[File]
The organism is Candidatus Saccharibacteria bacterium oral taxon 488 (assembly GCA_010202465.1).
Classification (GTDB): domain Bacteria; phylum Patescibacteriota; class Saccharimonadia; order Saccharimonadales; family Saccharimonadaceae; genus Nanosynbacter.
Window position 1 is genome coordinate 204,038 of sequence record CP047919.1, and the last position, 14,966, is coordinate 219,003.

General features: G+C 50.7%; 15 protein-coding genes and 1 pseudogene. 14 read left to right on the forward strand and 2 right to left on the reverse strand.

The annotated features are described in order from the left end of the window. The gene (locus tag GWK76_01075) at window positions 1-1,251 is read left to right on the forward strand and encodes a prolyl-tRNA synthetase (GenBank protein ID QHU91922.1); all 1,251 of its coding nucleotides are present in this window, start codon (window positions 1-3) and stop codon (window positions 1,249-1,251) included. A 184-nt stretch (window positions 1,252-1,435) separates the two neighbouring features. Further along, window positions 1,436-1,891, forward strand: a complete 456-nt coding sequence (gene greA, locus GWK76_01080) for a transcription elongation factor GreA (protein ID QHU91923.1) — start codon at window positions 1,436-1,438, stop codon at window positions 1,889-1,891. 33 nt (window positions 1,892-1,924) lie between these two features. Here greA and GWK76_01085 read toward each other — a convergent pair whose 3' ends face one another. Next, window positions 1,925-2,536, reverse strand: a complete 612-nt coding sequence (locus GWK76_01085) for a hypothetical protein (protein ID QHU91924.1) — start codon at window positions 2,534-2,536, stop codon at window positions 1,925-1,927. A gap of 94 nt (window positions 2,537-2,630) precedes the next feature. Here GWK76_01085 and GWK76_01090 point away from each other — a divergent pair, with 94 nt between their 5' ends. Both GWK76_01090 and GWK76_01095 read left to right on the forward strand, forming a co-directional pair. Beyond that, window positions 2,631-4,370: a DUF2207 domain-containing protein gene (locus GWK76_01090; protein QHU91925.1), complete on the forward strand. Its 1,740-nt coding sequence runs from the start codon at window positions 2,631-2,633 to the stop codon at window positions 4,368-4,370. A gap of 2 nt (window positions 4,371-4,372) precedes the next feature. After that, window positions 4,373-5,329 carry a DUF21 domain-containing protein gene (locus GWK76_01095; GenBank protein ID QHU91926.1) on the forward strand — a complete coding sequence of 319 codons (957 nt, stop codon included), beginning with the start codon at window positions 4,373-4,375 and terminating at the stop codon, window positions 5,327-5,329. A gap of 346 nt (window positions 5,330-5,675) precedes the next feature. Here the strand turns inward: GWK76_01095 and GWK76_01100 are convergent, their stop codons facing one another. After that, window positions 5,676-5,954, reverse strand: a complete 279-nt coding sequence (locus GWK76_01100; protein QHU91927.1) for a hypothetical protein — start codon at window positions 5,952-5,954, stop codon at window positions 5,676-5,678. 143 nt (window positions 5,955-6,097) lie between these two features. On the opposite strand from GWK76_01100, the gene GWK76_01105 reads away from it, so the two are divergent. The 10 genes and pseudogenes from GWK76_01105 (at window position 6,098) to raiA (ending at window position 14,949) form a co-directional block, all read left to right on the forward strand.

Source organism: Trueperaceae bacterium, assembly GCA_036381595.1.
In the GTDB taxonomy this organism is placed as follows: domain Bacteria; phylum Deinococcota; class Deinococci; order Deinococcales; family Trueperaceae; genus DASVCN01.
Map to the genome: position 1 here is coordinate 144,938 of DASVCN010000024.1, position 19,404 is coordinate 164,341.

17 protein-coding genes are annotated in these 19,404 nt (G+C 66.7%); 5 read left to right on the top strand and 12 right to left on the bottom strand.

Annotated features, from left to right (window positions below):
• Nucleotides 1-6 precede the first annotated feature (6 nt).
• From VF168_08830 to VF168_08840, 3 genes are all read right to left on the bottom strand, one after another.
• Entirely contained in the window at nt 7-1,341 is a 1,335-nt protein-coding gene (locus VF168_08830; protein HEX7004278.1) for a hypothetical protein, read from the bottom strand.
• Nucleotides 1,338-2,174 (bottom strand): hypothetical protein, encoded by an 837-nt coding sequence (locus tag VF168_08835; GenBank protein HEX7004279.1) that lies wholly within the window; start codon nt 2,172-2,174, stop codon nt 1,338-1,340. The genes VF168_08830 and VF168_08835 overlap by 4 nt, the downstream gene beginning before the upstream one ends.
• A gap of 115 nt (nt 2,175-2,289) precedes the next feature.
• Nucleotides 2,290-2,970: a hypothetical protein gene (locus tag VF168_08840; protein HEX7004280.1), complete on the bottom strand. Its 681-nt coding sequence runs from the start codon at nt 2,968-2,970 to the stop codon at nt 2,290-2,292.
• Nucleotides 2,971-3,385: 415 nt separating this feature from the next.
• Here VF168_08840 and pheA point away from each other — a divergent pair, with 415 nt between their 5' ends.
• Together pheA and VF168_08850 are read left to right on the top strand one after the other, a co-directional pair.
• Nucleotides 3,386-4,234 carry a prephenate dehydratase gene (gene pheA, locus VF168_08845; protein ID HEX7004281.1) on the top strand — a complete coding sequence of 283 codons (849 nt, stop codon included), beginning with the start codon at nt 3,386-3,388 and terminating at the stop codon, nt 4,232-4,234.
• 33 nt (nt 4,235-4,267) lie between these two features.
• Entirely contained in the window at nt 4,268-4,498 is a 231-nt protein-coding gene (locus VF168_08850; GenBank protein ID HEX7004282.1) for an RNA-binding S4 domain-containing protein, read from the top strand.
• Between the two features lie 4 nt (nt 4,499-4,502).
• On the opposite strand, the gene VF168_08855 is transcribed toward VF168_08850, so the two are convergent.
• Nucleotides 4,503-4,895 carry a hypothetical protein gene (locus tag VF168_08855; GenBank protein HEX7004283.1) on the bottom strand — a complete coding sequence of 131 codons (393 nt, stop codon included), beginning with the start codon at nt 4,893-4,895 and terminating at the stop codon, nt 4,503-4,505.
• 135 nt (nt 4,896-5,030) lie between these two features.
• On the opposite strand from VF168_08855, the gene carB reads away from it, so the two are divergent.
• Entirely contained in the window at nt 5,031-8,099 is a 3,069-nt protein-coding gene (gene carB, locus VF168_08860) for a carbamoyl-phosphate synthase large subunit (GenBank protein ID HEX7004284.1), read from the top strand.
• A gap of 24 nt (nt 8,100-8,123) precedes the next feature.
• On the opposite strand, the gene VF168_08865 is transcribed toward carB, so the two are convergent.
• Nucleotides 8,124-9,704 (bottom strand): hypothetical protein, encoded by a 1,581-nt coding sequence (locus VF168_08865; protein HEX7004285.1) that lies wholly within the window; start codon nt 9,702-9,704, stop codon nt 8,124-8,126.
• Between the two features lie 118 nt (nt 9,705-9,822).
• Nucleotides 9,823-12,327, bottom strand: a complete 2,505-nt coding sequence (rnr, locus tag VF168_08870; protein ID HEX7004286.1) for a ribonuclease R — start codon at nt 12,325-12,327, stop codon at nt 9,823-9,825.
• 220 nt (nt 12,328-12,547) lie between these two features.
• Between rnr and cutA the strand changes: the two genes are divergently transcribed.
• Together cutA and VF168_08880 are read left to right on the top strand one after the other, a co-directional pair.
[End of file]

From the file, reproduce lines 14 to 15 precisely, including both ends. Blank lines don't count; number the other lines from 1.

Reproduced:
• Nucleotides 1,338-2,174 (bottom strand): hypothetical protein, encoded by an 837-nt coding sequence (locus tag VF168_08835; GenBank protein HEX7004279.1) that lies wholly within the window; start codon nt 2,172-2,174, stop codon nt 1,338-1,340. The genes VF168_08830 and VF168_08835 overlap by 4 nt, the downstream gene beginning before the upstream one ends.
• A gap of 115 nt (nt 2,175-2,289) precedes the next feature.